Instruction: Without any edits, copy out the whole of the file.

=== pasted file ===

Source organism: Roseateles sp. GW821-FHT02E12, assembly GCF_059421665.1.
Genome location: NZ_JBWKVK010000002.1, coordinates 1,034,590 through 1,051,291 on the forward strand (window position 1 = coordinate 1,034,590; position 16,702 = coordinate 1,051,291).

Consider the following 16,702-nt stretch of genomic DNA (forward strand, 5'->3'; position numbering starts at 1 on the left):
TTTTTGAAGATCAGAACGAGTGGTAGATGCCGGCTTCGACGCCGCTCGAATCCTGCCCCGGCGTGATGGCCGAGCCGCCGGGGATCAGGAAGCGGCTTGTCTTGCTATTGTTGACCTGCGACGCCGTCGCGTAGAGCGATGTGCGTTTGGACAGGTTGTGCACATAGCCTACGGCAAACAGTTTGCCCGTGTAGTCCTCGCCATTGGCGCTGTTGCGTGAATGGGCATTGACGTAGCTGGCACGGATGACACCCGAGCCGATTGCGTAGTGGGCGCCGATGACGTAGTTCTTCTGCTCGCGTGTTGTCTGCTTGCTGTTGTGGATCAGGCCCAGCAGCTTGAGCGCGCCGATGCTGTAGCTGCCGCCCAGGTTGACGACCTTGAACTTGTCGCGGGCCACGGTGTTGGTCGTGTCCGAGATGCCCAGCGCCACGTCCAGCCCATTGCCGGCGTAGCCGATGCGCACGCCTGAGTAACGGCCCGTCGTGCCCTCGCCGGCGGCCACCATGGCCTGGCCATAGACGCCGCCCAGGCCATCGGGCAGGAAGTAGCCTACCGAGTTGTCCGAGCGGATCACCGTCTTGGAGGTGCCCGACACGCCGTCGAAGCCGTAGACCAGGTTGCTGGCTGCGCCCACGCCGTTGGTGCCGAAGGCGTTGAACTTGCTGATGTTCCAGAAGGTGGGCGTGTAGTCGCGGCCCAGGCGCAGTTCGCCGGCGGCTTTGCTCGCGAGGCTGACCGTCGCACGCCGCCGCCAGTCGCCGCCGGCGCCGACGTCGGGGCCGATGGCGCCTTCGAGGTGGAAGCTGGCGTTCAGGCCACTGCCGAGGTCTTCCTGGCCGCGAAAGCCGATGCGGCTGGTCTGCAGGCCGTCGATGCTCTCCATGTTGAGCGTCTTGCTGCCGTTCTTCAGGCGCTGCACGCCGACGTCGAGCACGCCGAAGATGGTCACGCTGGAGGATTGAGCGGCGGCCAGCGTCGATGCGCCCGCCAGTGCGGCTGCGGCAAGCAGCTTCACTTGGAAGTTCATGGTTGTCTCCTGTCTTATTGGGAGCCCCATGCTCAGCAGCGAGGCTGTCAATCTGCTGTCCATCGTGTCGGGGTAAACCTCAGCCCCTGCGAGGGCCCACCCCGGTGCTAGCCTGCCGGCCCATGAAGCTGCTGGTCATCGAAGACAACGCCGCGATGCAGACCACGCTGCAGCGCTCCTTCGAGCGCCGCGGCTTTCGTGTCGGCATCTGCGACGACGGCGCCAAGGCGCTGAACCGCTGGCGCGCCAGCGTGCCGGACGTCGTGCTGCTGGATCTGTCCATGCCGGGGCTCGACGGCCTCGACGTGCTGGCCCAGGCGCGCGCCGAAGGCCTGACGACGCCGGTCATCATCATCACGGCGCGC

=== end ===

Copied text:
Source organism: Roseateles sp. GW821-FHT02E12, assembly GCF_059421665.1.
Genome location: NZ_JBWKVK010000002.1, coordinates 1,034,590 through 1,051,291 on the forward strand (window position 1 = coordinate 1,034,590; position 16,702 = coordinate 1,051,291).

Consider the following 16,702-nt stretch of genomic DNA (forward strand, 5'->3'; position numbering starts at 1 on the left):
TTTTTGAAGATCAGAACGAGTGGTAGATGCCGGCTTCGACGCCGCTCGAATCCTGCCCCGGCGTGATGGCCGAGCCGCCGGGGATCAGGAAGCGGCTTGTCTTGCTATTGTTGACCTGCGACGCCGTCGCGTAGAGCGATGTGCGTTTGGACAGGTTGTGCACATAGCCTACGGCAAACAGTTTGCCCGTGTAGTCCTCGCCATTGGCGCTGTTGCGTGAATGGGCATTGACGTAGCTGGCACGGATGACACCCGAGCCGATTGCGTAGTGGGCGCCGATGACGTAGTTCTTCTGCTCGCGTGTTGTCTGCTTGCTGTTGTGGATCAGGCCCAGCAGCTTGAGCGCGCCGATGCTGTAGCTGCCGCCCAGGTTGACGACCTTGAACTTGTCGCGGGCCACGGTGTTGGTCGTGTCCGAGATGCCCAGCGCCACGTCCAGCCCATTGCCGGCGTAGCCGATGCGCACGCCTGAGTAACGGCCCGTCGTGCCCTCGCCGGCGGCCACCATGGCCTGGCCATAGACGCCGCCCAGGCCATCGGGCAGGAAGTAGCCTACCGAGTTGTCCGAGCGGATCACCGTCTTGGAGGTGCCCGACACGCCGTCGAAGCCGTAGACCAGGTTGCTGGCTGCGCCCACGCCGTTGGTGCCGAAGGCGTTGAACTTGCTGATGTTCCAGAAGGTGGGCGTGTAGTCGCGGCCCAGGCGCAGTTCGCCGGCGGCTTTGCTCGCGAGGCTGACCGTCGCACGCCGCCGCCAGTCGCCGCCGGCGCCGACGTCGGGGCCGATGGCGCCTTCGAGGTGGAAGCTGGCGTTCAGGCCACTGCCGAGGTCTTCCTGGCCGCGAAAGCCGATGCGGCTGGTCTGCAGGCCGTCGATGCTCTCCATGTTGAGCGTCTTGCTGCCGTTCTTCAGGCGCTGCACGCCGACGTCGAGCACGCCGAAGATGGTCACGCTGGAGGATTGAGCGGCGGCCAGCGTCGATGCGCCCGCCAGTGCGGCTGCGGCAAGCAGCTTCACTTGGAAGTTCATGGTTGTCTCCTGTCTTATTGGGAGCCCCATGCTCAGCAGCGAGGCTGTCAATCTGCTGTCCATCGTGTCGGGGTAAACCTCAGCCCCTGCGAGGGCCCACCCCGGTGCTAGCCTGCCGGCCCATGAAGCTGCTGGTCATCGAAGACAACGCCGCGATGCAGACCACGCTGCAGCGCTCCTTCGAGCGCCGCGGCTTTCGTGTCGGCATCTGCGACGACGGCGCCAAGGCGCTGAACCGCTGGCGCGCCAGCGTGCCGGACGTCGTGCTGCTGGATCTGTCCATGCCGGGGCTCGACGGCCTCGACGTGCTGGCCCAGGCGCGCGCCGAAGGCCTGACGACGCCGGTCATCATCATCACGGCGCGC